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Government to press ahead with ‘destablising’ Carr-Hill formula changes

Government plans to weight practice funding to give GPs in deprived areas more resources are ‘unevidenced’ and risk destabilising general practice, says the GPC.

In a letter to BMA members, GPC chair Dr Laurence Buckman revealed the Government is seeking to press ahead with altering the Carr-Hill formula to give greater weight to deprivation factors.

But he claimed there was a ‘paucity’ of data to recommend such a fundamental change to the distribution of practice funding.

The GPC had initially agreed ‘in principle’ earlier this year to look at formula changes as part of next year’s contract,  but announced in August that it had decided against any change at this time.

The Government looks set to press ahead with the changes despite GPC opposition, alongside abolishing the MPIG, raising QOF thresholds and ensuring ‘appropriate weighting for demographic factors that affect relative patient needs and practice workload’.

Dr Laurence Buckman said BMA analysts had found a lack of evidence on which to base such allocation decisions and not enough evidence to prove a link between deprived populations and practice workload.

He wrote: ‘A part of these changes [in 2014], the Government intends to make adjustments to the Carr-Hill formula to give greater weight to deprivation factors.

‘Previously, when our analysts explored this with the Department of Health, they encountered a paucity of relevant research and data to inform any such change.

‘The GPC believes that there are better ways to improve the health of patients in deprived areas than changing the funding formula, especially as there is little published evidence to suggest a link between population deprivation and practice workload.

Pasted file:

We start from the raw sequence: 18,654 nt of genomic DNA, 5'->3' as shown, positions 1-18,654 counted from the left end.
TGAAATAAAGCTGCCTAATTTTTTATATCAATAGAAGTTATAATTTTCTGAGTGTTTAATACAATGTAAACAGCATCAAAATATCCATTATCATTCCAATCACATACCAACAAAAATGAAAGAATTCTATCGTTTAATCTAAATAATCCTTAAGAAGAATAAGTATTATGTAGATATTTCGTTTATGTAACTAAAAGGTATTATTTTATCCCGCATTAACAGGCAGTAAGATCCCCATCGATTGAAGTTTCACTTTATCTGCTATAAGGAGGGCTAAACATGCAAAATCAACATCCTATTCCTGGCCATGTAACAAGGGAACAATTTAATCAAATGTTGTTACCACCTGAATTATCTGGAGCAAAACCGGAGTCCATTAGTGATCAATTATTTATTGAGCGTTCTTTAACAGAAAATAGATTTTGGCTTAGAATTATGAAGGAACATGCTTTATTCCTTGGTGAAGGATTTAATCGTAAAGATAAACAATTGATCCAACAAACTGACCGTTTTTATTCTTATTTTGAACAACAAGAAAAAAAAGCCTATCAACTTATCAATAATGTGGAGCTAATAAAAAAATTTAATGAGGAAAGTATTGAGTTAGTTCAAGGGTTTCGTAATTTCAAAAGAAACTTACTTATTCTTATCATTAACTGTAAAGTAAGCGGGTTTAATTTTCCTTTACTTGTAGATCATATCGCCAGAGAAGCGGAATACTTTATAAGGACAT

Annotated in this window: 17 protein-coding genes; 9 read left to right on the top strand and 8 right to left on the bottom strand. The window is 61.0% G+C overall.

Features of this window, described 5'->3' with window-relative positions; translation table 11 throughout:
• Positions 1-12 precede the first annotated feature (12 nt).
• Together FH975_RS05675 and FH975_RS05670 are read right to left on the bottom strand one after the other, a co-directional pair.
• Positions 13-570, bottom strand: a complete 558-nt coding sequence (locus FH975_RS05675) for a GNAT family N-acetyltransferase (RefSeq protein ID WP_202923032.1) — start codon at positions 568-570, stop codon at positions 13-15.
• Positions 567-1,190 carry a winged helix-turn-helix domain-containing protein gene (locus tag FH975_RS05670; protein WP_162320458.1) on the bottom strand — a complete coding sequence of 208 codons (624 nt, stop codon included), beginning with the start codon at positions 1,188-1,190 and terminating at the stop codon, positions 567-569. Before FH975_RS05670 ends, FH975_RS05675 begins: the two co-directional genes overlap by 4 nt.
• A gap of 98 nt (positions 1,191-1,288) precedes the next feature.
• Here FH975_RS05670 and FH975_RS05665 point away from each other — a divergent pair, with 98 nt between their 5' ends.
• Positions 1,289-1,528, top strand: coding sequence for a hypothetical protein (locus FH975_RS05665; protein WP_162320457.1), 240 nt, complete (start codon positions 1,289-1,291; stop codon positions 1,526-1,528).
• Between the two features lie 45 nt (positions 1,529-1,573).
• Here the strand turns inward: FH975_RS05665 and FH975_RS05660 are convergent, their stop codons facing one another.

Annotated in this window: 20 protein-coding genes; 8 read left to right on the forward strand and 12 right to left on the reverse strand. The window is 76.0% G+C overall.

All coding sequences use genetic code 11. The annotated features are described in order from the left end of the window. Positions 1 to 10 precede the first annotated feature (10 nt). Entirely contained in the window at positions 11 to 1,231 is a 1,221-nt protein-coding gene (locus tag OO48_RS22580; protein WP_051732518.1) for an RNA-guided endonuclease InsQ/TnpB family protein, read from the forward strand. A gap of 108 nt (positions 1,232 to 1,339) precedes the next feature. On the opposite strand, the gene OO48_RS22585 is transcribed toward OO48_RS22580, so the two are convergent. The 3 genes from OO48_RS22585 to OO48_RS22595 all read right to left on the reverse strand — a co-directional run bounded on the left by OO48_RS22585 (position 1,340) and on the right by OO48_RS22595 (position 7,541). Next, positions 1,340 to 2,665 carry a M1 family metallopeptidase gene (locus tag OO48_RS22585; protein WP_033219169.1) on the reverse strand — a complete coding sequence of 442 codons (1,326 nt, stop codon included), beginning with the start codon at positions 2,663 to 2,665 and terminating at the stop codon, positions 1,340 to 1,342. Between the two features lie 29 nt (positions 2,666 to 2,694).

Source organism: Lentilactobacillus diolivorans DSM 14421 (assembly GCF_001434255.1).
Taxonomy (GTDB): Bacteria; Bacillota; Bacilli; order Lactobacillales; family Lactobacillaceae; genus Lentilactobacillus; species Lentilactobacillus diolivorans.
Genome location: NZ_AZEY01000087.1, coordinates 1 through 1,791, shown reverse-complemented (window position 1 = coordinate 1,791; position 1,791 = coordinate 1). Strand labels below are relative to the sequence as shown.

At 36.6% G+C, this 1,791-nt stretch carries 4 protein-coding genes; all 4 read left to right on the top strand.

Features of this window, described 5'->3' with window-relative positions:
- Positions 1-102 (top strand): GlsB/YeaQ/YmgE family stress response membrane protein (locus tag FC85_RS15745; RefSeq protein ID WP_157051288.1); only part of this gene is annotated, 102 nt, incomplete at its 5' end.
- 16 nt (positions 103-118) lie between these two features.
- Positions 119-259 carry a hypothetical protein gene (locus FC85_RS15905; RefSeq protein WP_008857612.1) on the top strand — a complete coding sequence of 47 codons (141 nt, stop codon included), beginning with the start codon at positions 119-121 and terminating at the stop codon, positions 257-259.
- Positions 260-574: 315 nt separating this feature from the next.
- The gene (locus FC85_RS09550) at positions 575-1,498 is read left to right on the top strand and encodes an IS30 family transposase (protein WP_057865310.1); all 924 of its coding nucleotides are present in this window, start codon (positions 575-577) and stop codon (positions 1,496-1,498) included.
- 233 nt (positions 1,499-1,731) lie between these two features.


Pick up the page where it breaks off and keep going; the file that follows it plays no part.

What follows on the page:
‘We sincerely hope that the Government will think very carefully about what it is doing to avoid un-evidenced, unnecessary and destabilising changes to practice funding.’

Click here to read the full letter

Dr Kambiz Boomla, a GP in Tower Hamlets in east London, said practices in deprived areas should have more funding, but he criticised the way the Government was planning to implement the change.

He said: ‘The way the Government has gone about this, trying to impose it on the GPC and on doctors in next year’s contract, has made me think it is all just nonsense.

‘There is so much money being taken out of the QOF that deprived practices, as well as all GP practices, will end up with a lot less money.’

The move has been debated since 2009, when a think-tank report called for patient premiums to be paid for GPs in a bid to encourage them to work in areas with high deprivation, and for practices to be paid according to the age and postcode of their patients, broken down to as small an area as 15 homes.

As part of the coalition agreement, the Government pledged to look at increasing funding for practices in the most deprived areas via a so-called ‘patient premium’.

 

Readers' comments (9)

  • There is no doubt deprived areas are highly likely to
    need a higher amount of attention by GPs and
    secondary care.

    It is therefore important that such areas are correctly
    identified and extra funding provided.

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  • Spencer Nicholson

    Mmmmmmmm unevidenced does anyone recall the Black report think it said something about more disease in deprived communities ergo more disease needs more money to commission the services needed to correct the health inequalities
    Smr cardiac Salford 160 smr cardiac Windsor 83 as I found out many years ago at collaborative meeting yet access rates to cardiac services was greater in Windsor than Salford